A CNBC report this week pointed to Twitter’s relationship with the hard-to-get National Football League and CBS in which video supplied by both will be available for tweets. Wall Street may very well see a ka-ching correlation with this deal.

The deal and others, plus the recently announced Twitter S-1 (e.g., company prospectus) may have a direct bearing on what will be the pricing and Wall Street response to the much-anticipated IPO.

As more companies pursue the IPO route, minus the ones that opt to rebuild in privacy (e.g., Dell), that means even more opportunities for skilled-and-trained corporate public relations, investor relations, crisis communications, brand-and-management protection pros.

Conservatively, there are more than 5,100 publicly traded companies on the two major exchanges, the NYSE Euronext and NASDAQ. There are thousands more on overseas exchange, such as Japan’s Nikkei, Hong Kong’s Hang Sang, Britain’s “Footsie” or FTSE, France’s CAC-40 and Germany’s DAX.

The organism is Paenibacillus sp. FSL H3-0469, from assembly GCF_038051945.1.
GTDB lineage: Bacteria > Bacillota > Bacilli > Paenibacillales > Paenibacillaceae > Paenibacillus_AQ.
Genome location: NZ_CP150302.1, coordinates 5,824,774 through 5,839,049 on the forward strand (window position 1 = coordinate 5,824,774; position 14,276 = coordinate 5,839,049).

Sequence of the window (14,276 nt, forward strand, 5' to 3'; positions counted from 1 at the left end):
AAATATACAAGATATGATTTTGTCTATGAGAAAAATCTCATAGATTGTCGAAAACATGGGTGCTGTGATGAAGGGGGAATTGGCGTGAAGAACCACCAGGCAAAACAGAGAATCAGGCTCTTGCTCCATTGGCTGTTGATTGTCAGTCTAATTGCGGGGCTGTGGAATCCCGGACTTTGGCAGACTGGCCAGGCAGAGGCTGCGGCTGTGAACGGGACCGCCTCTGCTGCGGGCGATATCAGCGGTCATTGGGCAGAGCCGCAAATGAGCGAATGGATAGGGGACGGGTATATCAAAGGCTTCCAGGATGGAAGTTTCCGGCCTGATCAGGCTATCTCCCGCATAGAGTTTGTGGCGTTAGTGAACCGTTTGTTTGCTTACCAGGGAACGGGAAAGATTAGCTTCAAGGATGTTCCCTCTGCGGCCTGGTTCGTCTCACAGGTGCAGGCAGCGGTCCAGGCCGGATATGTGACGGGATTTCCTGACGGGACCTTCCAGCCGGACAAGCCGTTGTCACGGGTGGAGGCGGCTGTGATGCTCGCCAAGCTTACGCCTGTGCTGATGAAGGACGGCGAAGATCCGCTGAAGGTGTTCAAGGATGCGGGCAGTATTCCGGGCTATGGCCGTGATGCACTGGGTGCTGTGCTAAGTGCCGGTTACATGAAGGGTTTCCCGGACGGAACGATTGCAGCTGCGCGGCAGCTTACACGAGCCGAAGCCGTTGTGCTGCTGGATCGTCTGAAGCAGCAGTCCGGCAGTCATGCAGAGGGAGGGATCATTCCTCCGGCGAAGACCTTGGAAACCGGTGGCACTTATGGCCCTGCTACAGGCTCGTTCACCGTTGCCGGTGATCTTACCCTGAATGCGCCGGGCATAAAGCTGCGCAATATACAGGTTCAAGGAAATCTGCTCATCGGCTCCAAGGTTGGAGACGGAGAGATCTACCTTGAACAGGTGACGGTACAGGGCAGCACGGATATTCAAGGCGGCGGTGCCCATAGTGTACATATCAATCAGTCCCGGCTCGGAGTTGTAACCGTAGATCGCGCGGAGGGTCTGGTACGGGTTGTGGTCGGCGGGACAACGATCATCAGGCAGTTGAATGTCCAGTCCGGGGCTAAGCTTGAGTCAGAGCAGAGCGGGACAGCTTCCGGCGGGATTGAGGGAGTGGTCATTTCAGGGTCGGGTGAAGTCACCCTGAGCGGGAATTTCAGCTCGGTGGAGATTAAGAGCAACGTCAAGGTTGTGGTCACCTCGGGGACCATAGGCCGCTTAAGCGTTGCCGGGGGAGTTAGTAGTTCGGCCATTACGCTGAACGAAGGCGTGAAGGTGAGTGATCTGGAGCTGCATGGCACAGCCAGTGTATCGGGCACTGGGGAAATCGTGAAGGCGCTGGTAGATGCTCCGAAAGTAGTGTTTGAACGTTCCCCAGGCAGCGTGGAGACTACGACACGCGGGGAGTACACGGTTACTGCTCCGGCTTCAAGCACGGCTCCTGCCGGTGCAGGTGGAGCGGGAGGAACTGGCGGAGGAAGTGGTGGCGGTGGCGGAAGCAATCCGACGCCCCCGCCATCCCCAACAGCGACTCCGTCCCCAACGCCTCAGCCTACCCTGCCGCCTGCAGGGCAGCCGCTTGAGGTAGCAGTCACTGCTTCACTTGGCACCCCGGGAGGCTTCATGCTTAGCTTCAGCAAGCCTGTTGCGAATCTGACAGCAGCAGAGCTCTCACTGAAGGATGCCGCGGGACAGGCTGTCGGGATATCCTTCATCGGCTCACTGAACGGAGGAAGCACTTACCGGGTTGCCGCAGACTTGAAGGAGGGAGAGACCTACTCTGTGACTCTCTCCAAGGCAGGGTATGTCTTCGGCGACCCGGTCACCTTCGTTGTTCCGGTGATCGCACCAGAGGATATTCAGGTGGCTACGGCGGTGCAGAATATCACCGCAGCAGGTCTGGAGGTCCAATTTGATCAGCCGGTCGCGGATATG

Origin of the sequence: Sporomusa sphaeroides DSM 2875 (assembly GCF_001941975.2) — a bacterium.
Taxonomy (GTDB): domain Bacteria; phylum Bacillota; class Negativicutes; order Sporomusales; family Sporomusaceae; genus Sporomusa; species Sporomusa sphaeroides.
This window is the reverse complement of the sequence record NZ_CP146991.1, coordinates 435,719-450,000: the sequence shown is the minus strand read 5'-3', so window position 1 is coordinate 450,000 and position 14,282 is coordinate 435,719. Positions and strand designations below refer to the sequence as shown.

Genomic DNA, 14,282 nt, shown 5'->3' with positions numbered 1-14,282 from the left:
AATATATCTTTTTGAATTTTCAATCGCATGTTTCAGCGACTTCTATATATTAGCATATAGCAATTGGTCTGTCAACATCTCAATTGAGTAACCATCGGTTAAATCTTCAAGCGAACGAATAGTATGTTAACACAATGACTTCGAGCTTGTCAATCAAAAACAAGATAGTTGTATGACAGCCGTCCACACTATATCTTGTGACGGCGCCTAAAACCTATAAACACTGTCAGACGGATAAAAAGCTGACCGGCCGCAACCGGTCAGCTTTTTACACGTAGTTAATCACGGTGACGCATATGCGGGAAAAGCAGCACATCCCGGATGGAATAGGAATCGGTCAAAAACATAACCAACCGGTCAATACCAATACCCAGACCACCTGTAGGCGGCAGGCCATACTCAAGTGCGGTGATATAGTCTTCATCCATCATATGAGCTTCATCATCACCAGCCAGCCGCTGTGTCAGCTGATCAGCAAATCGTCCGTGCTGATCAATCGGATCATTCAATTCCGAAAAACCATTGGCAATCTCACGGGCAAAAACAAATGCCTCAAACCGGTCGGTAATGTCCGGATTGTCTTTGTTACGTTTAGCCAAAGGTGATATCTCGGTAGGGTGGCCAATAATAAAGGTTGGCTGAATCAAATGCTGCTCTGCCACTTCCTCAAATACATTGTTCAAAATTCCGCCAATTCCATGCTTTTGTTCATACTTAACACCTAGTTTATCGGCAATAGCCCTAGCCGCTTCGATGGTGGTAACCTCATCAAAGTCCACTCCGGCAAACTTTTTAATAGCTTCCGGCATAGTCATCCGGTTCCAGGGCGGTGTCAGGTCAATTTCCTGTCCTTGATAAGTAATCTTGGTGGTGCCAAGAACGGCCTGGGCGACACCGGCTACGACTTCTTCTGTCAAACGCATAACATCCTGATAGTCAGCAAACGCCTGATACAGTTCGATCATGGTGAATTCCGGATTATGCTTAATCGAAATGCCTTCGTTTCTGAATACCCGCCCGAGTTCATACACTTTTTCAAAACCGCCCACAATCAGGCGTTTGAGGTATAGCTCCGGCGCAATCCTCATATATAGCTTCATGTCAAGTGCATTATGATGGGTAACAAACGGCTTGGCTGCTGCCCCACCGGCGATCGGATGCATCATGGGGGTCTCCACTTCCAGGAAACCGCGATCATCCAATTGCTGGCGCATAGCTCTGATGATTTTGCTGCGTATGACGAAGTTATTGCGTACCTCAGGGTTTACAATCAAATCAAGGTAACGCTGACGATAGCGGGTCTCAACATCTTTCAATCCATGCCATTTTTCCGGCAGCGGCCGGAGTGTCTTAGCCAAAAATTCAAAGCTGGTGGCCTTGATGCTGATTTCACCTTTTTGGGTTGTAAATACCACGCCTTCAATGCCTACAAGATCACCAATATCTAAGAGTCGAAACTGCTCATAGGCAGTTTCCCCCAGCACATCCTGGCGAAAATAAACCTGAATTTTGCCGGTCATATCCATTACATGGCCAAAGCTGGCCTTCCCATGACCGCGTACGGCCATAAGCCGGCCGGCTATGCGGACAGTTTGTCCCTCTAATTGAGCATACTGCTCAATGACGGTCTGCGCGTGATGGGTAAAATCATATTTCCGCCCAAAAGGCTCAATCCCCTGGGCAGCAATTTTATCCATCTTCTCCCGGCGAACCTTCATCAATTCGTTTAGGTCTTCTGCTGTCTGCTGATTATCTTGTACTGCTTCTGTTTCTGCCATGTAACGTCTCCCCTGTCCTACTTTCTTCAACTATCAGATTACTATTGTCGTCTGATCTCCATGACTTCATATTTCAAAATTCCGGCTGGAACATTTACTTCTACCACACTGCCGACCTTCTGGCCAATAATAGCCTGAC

Each of these companies, most definitely those in America, has reporting requirements on an annualized and quarterly basis. The Securities Exchange Commission (SEC) mandates 10-Q quarterly earnings reports; 10-K annual reports to shareholders; 8-K unscheduled “material” information disclosure announcements; S-4 additional share purchases, an annual meeting with shareholders, and of course, an S-1 filing of a privately held company prospectus prior to an IPO.

All of these filings require on-target prose, delivered conventionally and digitally, employing text, audio and video. Who are these message builders? Who will train them? And where can they be found?

As long as a publicly traded company is in business, it must report. It must communicate. It has absolutely no choice.

Quite clearly, the demand for these highly skilled corporate PR and investor relations practitioners outstrips the supply. Maybe that’s why they are compensated at a PR segment high average of $117,233 annually.